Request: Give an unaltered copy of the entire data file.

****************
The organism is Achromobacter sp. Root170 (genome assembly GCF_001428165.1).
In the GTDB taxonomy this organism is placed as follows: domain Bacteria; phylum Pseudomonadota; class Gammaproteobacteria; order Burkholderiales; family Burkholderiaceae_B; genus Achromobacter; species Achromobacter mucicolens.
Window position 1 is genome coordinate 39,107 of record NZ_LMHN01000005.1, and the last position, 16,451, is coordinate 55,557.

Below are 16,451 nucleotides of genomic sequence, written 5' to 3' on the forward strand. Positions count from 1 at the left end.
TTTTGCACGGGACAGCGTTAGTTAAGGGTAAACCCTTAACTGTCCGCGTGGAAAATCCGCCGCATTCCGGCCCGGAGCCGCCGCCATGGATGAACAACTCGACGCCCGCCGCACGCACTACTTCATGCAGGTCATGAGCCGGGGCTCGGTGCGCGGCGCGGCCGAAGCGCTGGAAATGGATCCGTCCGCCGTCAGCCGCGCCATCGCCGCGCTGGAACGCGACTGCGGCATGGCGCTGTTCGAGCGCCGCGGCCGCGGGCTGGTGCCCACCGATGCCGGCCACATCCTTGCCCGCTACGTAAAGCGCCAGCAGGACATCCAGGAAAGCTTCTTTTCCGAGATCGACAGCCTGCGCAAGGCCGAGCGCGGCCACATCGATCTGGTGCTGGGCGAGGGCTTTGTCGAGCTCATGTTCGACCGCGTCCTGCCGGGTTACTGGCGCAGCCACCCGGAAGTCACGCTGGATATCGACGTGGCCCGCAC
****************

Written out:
The organism is Achromobacter sp. Root170 (genome assembly GCF_001428165.1).
In the GTDB taxonomy this organism is placed as follows: domain Bacteria; phylum Pseudomonadota; class Gammaproteobacteria; order Burkholderiales; family Burkholderiaceae_B; genus Achromobacter; species Achromobacter mucicolens.
Window position 1 is genome coordinate 39,107 of record NZ_LMHN01000005.1, and the last position, 16,451, is coordinate 55,557.

Below are 16,451 nucleotides of genomic sequence, written 5' to 3' on the forward strand. Positions count from 1 at the left end.
TTTTGCACGGGACAGCGTTAGTTAAGGGTAAACCCTTAACTGTCCGCGTGGAAAATCCGCCGCATTCCGGCCCGGAGCCGCCGCCATGGATGAACAACTCGACGCCCGCCGCACGCACTACTTCATGCAGGTCATGAGCCGGGGCTCGGTGCGCGGCGCGGCCGAAGCGCTGGAAATGGATCCGTCCGCCGTCAGCCGCGCCATCGCCGCGCTGGAACGCGACTGCGGCATGGCGCTGTTCGAGCGCCGCGGCCGCGGGCTGGTGCCCACCGATGCCGGCCACATCCTTGCCCGCTACGTAAAGCGCCAGCAGGACATCCAGGAAAGCTTCTTTTCCGAGATCGACAGCCTGCGCAAGGCCGAGCGCGGCCACATCGATCTGGTGCTGGGCGAGGGCTTTGTCGAGCTCATGTTCGACCGCGTCCTGCCGGGTTACTGGCGCAGCCACCCGGAAGTCACGCTGGATATCGACGTGGCCCGCAC